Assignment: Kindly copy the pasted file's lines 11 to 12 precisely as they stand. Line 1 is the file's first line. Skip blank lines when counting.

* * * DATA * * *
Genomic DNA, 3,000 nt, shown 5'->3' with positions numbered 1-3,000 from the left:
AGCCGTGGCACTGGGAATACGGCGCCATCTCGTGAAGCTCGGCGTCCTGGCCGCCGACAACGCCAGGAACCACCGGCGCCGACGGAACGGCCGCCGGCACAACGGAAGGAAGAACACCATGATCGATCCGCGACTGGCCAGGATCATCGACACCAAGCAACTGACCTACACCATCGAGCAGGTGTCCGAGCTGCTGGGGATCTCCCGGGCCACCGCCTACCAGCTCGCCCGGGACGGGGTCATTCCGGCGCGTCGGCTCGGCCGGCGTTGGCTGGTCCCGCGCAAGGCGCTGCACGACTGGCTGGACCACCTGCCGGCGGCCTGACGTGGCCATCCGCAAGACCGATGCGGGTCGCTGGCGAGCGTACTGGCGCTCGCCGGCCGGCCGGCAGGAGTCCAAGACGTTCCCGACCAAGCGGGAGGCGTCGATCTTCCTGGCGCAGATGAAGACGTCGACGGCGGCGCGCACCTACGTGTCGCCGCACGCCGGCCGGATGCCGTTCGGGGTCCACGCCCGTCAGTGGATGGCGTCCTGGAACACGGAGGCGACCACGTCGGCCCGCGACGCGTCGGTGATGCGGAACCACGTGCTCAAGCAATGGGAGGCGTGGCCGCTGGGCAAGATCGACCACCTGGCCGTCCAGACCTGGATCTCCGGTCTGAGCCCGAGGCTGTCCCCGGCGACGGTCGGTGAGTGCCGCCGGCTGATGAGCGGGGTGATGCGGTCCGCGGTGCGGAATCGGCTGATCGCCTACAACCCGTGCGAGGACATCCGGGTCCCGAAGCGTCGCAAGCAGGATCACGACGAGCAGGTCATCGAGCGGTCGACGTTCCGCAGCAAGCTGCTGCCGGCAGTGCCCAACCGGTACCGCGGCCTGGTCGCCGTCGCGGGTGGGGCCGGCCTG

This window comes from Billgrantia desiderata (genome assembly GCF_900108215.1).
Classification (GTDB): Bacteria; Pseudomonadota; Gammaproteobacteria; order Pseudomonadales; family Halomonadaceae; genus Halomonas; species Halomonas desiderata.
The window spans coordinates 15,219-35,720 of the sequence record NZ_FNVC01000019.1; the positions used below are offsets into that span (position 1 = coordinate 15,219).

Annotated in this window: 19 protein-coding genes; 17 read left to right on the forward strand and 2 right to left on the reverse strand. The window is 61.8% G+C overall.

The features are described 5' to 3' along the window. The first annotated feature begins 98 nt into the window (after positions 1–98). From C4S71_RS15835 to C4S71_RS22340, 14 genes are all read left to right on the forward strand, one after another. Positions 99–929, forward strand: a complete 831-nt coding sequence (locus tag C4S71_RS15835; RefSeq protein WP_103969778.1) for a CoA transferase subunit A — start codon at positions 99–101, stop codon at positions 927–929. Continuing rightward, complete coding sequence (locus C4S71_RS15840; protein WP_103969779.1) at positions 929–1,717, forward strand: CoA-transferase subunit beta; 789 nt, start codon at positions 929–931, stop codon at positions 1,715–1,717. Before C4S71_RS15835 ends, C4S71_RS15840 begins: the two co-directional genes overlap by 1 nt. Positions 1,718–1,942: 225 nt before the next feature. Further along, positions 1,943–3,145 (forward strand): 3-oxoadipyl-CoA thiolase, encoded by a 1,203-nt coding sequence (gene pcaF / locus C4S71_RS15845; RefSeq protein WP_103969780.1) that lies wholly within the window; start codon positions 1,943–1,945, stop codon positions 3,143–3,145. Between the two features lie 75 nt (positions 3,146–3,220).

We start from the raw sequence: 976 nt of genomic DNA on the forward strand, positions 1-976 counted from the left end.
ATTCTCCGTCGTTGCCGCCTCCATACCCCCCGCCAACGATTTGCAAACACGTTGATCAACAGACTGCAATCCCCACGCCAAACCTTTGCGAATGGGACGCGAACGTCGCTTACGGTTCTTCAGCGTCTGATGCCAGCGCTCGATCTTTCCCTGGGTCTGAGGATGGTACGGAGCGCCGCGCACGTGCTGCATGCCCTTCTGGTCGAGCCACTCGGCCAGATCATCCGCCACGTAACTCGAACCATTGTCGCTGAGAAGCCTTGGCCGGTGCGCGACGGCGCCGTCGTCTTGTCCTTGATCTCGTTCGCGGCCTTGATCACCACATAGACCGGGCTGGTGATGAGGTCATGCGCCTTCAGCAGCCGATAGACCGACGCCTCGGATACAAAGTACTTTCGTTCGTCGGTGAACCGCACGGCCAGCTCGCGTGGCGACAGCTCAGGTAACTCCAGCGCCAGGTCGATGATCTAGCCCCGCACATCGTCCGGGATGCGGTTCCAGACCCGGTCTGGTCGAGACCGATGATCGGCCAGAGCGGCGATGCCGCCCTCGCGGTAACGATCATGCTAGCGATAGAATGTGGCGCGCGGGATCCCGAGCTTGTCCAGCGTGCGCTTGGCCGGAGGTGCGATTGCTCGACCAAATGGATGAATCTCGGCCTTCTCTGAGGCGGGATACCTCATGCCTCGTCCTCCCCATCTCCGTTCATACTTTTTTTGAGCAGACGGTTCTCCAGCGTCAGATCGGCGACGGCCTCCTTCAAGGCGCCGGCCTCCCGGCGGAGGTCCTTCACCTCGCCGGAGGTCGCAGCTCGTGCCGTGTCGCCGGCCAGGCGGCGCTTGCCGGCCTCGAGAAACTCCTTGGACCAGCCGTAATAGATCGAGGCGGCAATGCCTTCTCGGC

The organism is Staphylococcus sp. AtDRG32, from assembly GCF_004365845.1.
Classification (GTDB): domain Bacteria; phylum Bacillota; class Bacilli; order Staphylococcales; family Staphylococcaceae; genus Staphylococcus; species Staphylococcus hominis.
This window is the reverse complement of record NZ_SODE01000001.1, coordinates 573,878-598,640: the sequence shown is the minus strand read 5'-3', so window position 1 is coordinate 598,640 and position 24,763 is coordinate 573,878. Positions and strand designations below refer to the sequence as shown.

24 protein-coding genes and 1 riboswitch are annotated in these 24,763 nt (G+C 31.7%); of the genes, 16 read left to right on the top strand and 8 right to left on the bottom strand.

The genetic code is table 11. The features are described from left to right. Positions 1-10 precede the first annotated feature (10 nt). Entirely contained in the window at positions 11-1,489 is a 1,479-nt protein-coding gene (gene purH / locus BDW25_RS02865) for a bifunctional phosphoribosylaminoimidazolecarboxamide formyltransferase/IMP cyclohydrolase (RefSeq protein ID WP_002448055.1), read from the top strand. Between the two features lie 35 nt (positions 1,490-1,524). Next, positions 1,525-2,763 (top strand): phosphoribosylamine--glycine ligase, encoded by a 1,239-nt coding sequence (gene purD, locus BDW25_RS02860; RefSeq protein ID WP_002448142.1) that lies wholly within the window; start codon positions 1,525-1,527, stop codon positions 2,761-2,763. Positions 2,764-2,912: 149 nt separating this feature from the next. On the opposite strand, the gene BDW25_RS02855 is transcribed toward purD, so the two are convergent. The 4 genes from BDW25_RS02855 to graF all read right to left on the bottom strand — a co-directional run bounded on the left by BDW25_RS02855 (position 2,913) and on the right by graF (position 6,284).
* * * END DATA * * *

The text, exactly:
Classification (GTDB): domain Bacteria; phylum Bacillota; class Bacilli; order Staphylococcales; family Staphylococcaceae; genus Staphylococcus; species Staphylococcus hominis.
This window is the reverse complement of record NZ_SODE01000001.1, coordinates 573,878-598,640: the sequence shown is the minus strand read 5'-3', so window position 1 is coordinate 598,640 and position 24,763 is coordinate 573,878. Positions and strand designations below refer to the sequence as shown.